Crow’s Nest: Invasives Talk at Waterloo Mills
This weekend I had the pleasure of joining Kevin Fryberger of Brandywine Conservancy to co-lead a walk at their Waterloo Mills Preserve on the topic of managing invasive plants. We had done this once before, several years ago, and it was exciting for me to see the progress he has made in reducing the number of non-native invasive species and increasing the diversity of native plants.
Over the last decade he has converted a large turfgrass area to meadow and the bare edges of a pond to a shrub and tree thicket. Kevin is an avid birder and he joked, “I’m like a dog, easily distracted by sights and sounds,” and he peppered his talk with, “There’s an ovenbird… overhead are two orioles… and by the way, this native plant is one they are completely dependent upon.”
Kevin emphasized timing in controlling invasive plants: since many invasive species leaf out earlier than our natives there is a window of opportunity to control them in the spring without impacting native wildflowers and shrubs. Other windows exist in the summer and fall that allow us to exploit the unique physiology of the plants. As we walked around his preserve we saw a few invasive plants, but far fewer than there used to be, and far less than there would have been with no management.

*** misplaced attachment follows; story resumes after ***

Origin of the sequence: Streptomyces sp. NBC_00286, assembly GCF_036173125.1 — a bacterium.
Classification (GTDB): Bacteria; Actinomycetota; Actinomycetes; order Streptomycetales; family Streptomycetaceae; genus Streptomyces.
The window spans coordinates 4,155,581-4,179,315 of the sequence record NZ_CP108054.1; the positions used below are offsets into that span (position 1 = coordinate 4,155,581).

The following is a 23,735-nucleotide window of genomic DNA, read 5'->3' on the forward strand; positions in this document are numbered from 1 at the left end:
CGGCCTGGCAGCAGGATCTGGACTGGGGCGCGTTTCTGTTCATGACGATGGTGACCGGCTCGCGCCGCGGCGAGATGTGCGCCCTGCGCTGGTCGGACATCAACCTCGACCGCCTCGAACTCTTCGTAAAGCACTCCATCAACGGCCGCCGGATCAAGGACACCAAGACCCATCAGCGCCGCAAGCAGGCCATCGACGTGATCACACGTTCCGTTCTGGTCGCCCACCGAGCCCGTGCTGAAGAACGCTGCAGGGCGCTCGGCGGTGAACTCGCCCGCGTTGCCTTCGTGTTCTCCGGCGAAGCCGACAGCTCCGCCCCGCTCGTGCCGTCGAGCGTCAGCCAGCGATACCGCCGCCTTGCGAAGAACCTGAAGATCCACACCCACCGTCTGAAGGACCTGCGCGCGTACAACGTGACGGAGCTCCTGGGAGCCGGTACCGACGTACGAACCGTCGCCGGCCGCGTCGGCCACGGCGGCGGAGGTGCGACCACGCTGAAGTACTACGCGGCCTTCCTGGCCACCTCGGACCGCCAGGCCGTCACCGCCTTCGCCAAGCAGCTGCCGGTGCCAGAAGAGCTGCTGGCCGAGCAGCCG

Some of the natives regenerate naturally. In the areas where he killed turfgrass and prevented stiltgrass from germinating, some native Eupatorium, Carex, and Helianthus came in on their own. (At Crow’s Nest I am amazed by the wildflowers, particularly nodding trillium, that have shown up on their own in a section of woods where I have been removing garlic mustard.)
Other species need more encouragement, and Kevin has planted many of the shrubs around the pond. A highlight for me was how he planted a circle of buttonbush shrubs (Cephalanthus occindentalis) to protect a Canada lily inside from deer browse.
Many of us on the preserves work on our own and it is always a pleasure to compare notes with others doing similar work.